Need-to-Know Facts About Benzodiazepines

Need-to-Know Facts About Benzodiazepines Fight Addiction Now

Most people have at least heard of some of the brand names of prescription benzodiazepine drugs – perhaps Valium or Ativan. Far fewer are familiar with the challenges of benzodiazepine addiction and withdrawal. In fact, abuse of these drugs is on the rise, leading to a greater need for benzodiazepine detox and rehab.

This helpful summary of the top need-to-know facts about benzodiazepine drugs can help you familiarize yourself with this class of powerful sedatives.

The History of Benzodiazepine Drugs

Understanding this class of drugs means knowing why they were invented, who made them and how they impacted the culture once prescribed. This overview touches on the most important moments in benzodiazepine history.

Americans and Sedatives

Before the invention of benzodiazepine drugs, there was a substantial demand for drugs that could act as anti-anxiety medication. The cultural phenomenon was immortalized by the Rolling Stones song, “Mama’s Little Helper.”

Previously, middle-class Americans had been treated with opiates and barbiturate drugs to manage stress, but these highly addictive prescriptions did more harm than good.

Benzodiazepines Invented in the ‘50s

The godfather of benzodiazepine drugs is Leo Sternbach, a Polish research chemist who experimented with dozens of ineffective benzodiazepines compounds in the 1950s. As an employee at Hoffman-La Roche, as Swedish healthcare firm, he eventually invented an entire class of non-addictive sedatives, many of which are still prescribed today.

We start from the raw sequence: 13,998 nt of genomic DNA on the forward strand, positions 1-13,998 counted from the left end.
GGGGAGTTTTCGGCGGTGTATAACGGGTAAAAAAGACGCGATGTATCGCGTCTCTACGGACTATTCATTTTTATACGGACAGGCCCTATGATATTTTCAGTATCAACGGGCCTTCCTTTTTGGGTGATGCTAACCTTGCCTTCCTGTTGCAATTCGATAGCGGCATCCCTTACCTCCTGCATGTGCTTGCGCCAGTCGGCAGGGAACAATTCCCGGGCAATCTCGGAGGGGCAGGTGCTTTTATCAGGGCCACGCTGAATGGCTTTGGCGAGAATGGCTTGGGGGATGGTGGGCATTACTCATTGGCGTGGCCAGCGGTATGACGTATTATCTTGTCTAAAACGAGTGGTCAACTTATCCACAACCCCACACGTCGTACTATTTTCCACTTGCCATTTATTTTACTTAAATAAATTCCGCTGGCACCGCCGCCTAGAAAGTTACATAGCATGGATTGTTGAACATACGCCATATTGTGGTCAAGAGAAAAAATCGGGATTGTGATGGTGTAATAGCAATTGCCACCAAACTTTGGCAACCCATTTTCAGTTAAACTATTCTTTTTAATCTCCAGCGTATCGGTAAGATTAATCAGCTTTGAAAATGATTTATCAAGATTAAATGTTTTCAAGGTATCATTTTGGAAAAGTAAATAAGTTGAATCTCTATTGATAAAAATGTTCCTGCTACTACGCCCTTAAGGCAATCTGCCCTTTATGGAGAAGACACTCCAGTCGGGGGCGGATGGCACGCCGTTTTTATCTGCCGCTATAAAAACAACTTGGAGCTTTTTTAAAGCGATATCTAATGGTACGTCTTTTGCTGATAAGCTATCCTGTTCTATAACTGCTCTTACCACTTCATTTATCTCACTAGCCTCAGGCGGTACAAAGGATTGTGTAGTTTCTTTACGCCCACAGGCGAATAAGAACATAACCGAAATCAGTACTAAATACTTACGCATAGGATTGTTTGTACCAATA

Benzodiazepines Get FDA Approval in the ‘60s

The first benzodiazepine drug approved by the FDA was Librium (chlordiazepoxide), earning its stamp of approval in 1960. The second, more widely known benzodiazepine the FDA approved was Valium (diazepam). The FDA deemed it safe for prescribing in 1963.

British Scientist Catches Disturbing Trend

Another scientist, Malcolm Lader of London, began observing the effects of long-term benzodiazepine use in the 1970s. First, he began to recognize widespread abuse of the drug. Second, he found that patients who had developed an unhealthy relationship with the drug did so without changing their prescription dosage.

Risks of Benzodiazepine Addiction Known

Continuing his research into the next decade, Lader eventually published a comprehensive study on the long-term risks of using benzodiazepine drugs as anxiety medication.

Benzodiazepine Rehab History Fact - Fight Addiction Now

What Are Benzodiazepines and How Do They Work?

The following helpful pieces of information outline the chemistry behind benzodiazepine drugs and explain how they interact with the human body. This section also offers an exhaustive list of the benzodiazepine drugs currently being prescribed by doctors.

Benzodiazepines Act on Neurotransmitters

Benzodiazepines affect one’s mood by changing how neurotransmitters work in the brain. The body produces these chemical signals naturally as a way of communicating with itself. Benzodiazepines can greatly change how a person is feeling by influencing those chemical signals directly.